who are not satisfied with the basic line or
those who require “more”.


Anyway, it is up to you what to think about the difference.
Some are satisfied with $77,800 basic car of PORCHE 911 and
some require $132,800 PORCHE 911 GT3 RS.
If you are a top racing driver, basic PORCHE may seem dull to you,
while basic PORCHE is out of reach of ordinary citizens.


No.51, 52, 53 are made of steel which is still better than that
used for No.201- to ensure extraordinary durability against repeated use.
They cost more than 3 times as much as the basic line.

I have not used No.51, 52, 53.
They must be excellent tools, but I am very satisfied with No.103 and No.228.


No.101, 102, 128 are basically the same as No.1, 2, 28.

But they are finished by hand-polish and
the signature of "MASAKUNI" is written in golden letters.
They costs almost 5 times as much as the basic line
because of the cost of fine finish.

They are so-called "luxurious models",
similar to a car with leather seats and special ornaments.
They are not the features for practical use,
but they surely satisfy the joy of ownership.


The outlines and details of shears of similar design of different lines are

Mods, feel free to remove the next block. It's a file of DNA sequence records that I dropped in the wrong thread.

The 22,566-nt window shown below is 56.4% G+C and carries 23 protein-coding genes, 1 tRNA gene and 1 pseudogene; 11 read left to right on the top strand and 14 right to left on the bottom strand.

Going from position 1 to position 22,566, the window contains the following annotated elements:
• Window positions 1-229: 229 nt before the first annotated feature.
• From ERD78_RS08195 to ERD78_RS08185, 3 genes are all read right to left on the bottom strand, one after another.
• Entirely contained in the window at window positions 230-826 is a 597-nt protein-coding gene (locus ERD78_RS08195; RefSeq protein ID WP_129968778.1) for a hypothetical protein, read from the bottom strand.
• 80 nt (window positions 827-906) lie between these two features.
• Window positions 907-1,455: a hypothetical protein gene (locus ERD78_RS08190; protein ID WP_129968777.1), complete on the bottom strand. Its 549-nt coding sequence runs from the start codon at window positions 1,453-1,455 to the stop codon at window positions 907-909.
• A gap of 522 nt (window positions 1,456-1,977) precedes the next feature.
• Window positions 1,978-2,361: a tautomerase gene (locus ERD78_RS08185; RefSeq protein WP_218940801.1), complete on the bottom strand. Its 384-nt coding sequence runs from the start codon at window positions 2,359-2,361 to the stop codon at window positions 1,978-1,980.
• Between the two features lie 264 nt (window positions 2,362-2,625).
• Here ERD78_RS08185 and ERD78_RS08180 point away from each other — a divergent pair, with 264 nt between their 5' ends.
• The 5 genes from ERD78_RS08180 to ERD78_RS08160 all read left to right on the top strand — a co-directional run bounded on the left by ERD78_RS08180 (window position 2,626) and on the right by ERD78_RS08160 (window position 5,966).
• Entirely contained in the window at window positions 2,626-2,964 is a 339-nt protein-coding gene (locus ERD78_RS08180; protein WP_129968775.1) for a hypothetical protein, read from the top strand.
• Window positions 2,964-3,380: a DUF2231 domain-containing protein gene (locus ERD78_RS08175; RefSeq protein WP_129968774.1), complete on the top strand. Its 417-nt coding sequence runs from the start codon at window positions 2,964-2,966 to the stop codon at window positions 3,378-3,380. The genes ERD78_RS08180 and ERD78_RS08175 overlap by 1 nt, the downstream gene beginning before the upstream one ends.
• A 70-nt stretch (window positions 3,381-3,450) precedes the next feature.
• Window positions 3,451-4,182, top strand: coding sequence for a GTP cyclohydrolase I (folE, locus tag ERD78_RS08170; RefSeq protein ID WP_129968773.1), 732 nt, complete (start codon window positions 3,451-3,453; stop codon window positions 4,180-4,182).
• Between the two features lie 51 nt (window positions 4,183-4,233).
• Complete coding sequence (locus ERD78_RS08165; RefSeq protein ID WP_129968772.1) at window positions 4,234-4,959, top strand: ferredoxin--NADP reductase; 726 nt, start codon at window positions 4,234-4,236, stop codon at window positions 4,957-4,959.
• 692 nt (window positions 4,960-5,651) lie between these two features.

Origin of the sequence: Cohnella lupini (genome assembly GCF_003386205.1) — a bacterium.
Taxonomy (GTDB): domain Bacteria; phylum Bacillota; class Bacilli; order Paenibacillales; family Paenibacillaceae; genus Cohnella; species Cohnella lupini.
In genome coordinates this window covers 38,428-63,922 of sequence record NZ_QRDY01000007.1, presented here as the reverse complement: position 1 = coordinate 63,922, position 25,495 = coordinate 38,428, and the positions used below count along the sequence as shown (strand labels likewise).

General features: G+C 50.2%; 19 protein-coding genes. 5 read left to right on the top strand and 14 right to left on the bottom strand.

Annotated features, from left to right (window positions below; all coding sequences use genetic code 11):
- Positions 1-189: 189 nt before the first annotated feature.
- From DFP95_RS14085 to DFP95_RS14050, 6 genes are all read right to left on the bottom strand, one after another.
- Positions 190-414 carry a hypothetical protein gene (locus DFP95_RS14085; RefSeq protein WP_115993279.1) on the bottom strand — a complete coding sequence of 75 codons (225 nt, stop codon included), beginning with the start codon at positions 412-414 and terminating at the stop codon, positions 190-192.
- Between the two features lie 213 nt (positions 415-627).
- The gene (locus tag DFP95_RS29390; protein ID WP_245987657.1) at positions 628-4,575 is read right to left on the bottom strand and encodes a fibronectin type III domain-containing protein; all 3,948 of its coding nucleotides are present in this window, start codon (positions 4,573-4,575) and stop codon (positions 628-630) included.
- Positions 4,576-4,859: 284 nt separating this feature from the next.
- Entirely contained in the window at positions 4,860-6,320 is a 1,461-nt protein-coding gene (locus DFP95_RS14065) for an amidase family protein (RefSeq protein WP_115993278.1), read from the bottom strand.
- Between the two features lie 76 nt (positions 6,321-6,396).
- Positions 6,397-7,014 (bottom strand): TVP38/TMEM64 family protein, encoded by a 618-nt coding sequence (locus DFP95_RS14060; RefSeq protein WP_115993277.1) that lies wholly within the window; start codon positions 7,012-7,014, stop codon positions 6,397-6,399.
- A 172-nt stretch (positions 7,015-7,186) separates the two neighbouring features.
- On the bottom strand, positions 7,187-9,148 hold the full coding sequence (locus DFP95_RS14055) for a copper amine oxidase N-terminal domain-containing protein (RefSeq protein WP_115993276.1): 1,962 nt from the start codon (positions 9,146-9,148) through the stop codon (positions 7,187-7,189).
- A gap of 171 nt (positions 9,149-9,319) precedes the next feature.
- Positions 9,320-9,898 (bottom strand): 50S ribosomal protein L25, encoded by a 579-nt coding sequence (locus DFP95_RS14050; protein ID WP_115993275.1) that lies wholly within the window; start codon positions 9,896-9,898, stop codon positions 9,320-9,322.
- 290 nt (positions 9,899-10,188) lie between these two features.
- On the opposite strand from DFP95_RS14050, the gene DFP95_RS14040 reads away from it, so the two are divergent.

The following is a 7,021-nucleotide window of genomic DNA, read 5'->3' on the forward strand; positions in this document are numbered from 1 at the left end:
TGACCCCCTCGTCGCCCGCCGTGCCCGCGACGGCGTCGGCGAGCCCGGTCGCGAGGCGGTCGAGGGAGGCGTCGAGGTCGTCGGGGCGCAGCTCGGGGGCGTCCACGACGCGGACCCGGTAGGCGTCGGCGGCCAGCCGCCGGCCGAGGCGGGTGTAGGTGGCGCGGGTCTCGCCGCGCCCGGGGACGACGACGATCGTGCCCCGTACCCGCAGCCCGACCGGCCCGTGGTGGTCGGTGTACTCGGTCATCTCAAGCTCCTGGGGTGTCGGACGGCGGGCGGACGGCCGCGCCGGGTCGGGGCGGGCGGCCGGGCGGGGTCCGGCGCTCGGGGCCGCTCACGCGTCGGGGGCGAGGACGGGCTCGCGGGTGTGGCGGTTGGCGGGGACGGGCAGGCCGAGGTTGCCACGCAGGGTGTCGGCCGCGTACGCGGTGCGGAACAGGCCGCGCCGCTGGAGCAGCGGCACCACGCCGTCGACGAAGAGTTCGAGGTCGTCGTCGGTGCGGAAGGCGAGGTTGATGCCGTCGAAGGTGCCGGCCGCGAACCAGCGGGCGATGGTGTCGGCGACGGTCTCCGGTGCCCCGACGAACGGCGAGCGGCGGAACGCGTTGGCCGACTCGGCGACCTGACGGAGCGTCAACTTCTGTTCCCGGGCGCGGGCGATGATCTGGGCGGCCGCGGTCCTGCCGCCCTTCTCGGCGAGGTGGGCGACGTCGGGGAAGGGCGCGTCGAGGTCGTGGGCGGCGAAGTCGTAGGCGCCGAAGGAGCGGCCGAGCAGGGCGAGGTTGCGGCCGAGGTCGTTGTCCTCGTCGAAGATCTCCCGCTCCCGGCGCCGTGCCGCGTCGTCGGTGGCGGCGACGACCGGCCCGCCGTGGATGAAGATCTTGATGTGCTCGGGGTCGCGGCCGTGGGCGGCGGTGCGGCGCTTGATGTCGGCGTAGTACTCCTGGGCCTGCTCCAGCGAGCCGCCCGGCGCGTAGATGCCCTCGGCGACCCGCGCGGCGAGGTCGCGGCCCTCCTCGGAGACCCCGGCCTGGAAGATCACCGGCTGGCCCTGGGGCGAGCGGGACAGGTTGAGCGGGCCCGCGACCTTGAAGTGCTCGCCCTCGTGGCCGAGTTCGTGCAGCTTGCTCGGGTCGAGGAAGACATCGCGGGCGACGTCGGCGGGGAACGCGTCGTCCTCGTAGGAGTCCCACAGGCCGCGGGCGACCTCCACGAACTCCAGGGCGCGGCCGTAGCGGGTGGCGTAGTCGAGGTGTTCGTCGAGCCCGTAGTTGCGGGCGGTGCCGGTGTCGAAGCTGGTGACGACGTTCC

slightly different, so that you can tell the product number from the appearance.

Compare No.2, 201, 52 and 102.

http://www.masakuni.com/g/g2.htm
http://www.masakuni.com/g/g201.htm
http://www.masakuni.com/g/g52.htm
http://www.masakuni.com/g/g102.htm

It possible to tell the number from the details and
this is important for the manufacture and distributors.


While they are not on MASAKUNI web site, I have to mention SS series.
They are made of corrosion-resisting special steel.

It is not easy to produce tools which cut well by anti-rust steel.
So SS trimming shears cost about 2 times as much as No.1, 2, 28 and
slightly more expensive than No.201, 202, 228.

But you have to make sure that “corrosion-resisting” does not mean ”care-free”.
Even corrosion-resisting steel needs appropriate use and cleaning to keep sharpness.

Frankly speaking, SS series are not profitable
from the manufacturer’s and distributor’s point of view.